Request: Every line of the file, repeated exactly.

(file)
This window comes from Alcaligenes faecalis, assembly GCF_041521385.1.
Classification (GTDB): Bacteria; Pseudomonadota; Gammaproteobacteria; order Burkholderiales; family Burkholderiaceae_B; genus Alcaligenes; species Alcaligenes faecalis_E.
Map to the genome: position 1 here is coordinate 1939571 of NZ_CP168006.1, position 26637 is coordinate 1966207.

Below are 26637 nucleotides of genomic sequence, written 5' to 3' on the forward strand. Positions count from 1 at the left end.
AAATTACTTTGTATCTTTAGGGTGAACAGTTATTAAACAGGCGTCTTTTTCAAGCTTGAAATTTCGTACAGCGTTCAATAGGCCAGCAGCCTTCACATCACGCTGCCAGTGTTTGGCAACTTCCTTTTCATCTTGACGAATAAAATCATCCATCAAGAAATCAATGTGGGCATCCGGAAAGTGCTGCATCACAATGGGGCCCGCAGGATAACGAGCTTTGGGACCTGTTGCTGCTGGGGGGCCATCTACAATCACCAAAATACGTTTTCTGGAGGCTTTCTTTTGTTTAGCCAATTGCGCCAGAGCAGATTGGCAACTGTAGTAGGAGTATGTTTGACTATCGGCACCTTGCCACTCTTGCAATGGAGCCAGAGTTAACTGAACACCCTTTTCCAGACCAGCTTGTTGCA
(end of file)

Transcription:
This window comes from Alcaligenes faecalis, assembly GCF_041521385.1.
Classification (GTDB): Bacteria; Pseudomonadota; Gammaproteobacteria; order Burkholderiales; family Burkholderiaceae_B; genus Alcaligenes; species Alcaligenes faecalis_E.
Map to the genome: position 1 here is coordinate 1939571 of NZ_CP168006.1, position 26637 is coordinate 1966207.

Below are 26637 nucleotides of genomic sequence, written 5' to 3' on the forward strand. Positions count from 1 at the left end.
AAATTACTTTGTATCTTTAGGGTGAACAGTTATTAAACAGGCGTCTTTTTCAAGCTTGAAATTTCGTACAGCGTTCAATAGGCCAGCAGCCTTCACATCACGCTGCCAGTGTTTGGCAACTTCCTTTTCATCTTGACGAATAAAATCATCCATCAAGAAATCAATGTGGGCATCCGGAAAGTGCTGCATCACAATGGGGCCCGCAGGATAACGAGCTTTGGGACCTGTTGCTGCTGGGGGGCCATCTACAATCACCAAAATACGTTTTCTGGAGGCTTTCTTTTGTTTAGCCAATTGCGCCAGAGCAGATTGGCAACTGTAGTAGGAGTATGTTTGACTATCGGCACCTTGCCACTCTTGCAATGGAGCCAGAGTTAACTGAACACCCTTTTCCAGACCAGCTTGTTGCA